Aastra sees greater potential in mobility. In fact, according to Shen’s definition, UC is more about integrating corporate and mobile voice communications, than it is about the desktop client. Aastra offers both mobile PBX extensions and a solid portfolio of VoWLAN and DECT capabilities, which can meet both outdoor and indoor mobility requirements. Although Frost & Sullivan’s definition of UC is quite client-centric as well, I have to agree that mobile smartphones have a greater potential than desktop clients in replacing the desktop phone as a primary communications device.
Aastra is also one of the few telephony vendors heavily promoting the voice interface. I thought voice navigation remained somewhat confined to the IVR and auto attendant space. Shen, however, gave me some interesting examples of his vision for speech, which included voice navigation of calendars and folders. When I think of the time I waste looking for documents, this sounds like a life-saver to me. Also, the ability to schedule a meeting over the phone, speaking commands such as “book me a meeting with Joe at 2 pm on July 3rd” may be where the market is going next.
Aastra is also offering some interesting collaboration capabilities with its recently launched InReach social networking software. It enables employees to create various interest or project groups where they can post comments (“micro-blogs”) and share files and ideas. This software will eventually become integrated with InTouch Plus, the advanced UC client, so users can IM each other, see status updates and pictures, etc.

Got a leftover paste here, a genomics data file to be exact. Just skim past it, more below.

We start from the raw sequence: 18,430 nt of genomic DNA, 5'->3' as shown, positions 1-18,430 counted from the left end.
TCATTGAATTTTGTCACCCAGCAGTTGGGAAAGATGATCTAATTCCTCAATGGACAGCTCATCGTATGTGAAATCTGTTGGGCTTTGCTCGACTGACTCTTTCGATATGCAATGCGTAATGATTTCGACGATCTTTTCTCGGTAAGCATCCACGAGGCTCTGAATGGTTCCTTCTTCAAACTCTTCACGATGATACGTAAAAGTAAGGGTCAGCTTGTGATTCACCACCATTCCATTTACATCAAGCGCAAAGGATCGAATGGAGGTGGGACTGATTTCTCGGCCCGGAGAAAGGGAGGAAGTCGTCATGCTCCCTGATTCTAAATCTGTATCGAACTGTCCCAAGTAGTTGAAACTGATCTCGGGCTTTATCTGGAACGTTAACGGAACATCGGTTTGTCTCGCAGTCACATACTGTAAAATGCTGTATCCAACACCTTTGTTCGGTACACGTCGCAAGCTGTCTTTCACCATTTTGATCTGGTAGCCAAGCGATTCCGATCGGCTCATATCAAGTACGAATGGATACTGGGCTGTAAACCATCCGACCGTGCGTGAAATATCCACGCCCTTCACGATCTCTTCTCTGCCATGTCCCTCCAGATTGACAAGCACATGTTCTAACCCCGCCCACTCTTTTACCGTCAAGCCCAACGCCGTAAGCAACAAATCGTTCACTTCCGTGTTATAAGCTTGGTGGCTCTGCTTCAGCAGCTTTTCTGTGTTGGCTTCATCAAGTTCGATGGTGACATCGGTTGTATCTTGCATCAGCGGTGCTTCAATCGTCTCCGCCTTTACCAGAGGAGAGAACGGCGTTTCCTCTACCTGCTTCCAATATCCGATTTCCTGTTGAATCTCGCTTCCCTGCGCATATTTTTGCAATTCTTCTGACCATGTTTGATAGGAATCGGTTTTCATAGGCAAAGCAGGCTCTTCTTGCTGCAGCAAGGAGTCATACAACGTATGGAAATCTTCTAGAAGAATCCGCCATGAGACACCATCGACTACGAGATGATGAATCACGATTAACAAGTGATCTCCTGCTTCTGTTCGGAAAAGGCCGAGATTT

Although it feels like Aastra is lacking that single defining characteristic that will differentiate it in the marketplace – such as Microsoft’s message around software-based communications or Cisco’s one-stop-shop approach, for example – it may very well be that Shen and his team have identified a successful growth formula that is not based so much on marketing, but on practical, customer-centric strategies. In the SMB market especially, its local approach is far more important than technology superiority or marketing clout. Of course, this is not to say that Aastra’s technologies are not competitive, it is just to reinforce Shen’s pragmatic view of the commoditization of communications.
Shen stated that Aastra seeks to evolve its portfolio around four main tenets: the voice interface, mobility, video and security. Although I believe these have a very different value for different users, they seem like potential growth opportunities and differentiators for Aastra.
In my opinion, Aastra’s open, standards-based approach and ability to integrate its endpoints and applications with other vendors’ technologies could be its ultimate key to success. Going forward, an accelerated portfolio harmonization roadmap and a stronger message around the benefits it can deliver to larger businesses with disparate, multi-vendor environments could help it maintain and grow its market share in the communications marketplace.